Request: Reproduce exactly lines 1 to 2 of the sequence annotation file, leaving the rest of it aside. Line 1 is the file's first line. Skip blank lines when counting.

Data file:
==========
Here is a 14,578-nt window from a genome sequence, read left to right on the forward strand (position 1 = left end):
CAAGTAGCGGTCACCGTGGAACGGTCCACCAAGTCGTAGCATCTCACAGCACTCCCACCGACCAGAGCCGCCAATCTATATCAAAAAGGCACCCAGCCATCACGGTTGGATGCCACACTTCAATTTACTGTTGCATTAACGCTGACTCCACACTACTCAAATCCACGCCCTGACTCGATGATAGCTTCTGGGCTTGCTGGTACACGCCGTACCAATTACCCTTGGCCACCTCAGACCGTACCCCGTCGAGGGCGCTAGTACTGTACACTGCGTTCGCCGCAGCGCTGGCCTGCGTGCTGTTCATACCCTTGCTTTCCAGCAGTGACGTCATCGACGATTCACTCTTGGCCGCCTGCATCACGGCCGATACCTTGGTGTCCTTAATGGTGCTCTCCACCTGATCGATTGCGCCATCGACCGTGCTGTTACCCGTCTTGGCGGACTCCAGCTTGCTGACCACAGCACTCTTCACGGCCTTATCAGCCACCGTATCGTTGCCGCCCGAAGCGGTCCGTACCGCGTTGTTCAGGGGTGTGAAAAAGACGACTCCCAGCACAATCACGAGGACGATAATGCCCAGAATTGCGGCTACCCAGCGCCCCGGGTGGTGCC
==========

Here is a 14,578-nt window from a genome sequence, read left to right on the forward strand (position 1 = left end):
CAAGTAGCGGTCACCGTGGAACGGTCCACCAAGTCGTAGCATCTCACAGCACTCCCACCGACCAGAGCCGCCAATCTATATCAAAAAGGCACCCAGCCATCACGGTTGGATGCCACACTTCAATTTACTGTTGCATTAACGCTGACTCCACACTACTCAAATCCACGCCCTGACTCGATGATAGCTTCTGGGCTTGCTGGTACACGCCGTACCAATTACCCTTGGCCACCTCAGACCGTACCCCGTCGAGGGCGCTAGTACTGTACACTGCGTTCGCCGCAGCGCTGGCCTGCGTGCTGTTCATACCCTTGCTTTCCAGCAGTGACGTCATCGACGATTCACTCTTGGCCGCCTGCATCACGGCCGATACCTTGGTGTCCTTAATGGTGCTCTCCACCTGATCGATTGCGCCATCGACCGTGCTGTTACCCGTCTTGGCGGACTCCAGCTTGCTGACCACAGCACTCTTCACGGCCTTATCAGCCACCGTATCGTTGCCGCCCGAAGCGGTCCGTACCGCGTTGTTCAGGGGTGTGAAAAAGACGACTCCCAGCACAATCACGAGGACGATAATGCCCAGAATTGCGGCTACCCAGCGCCCCGGGTGGTGCC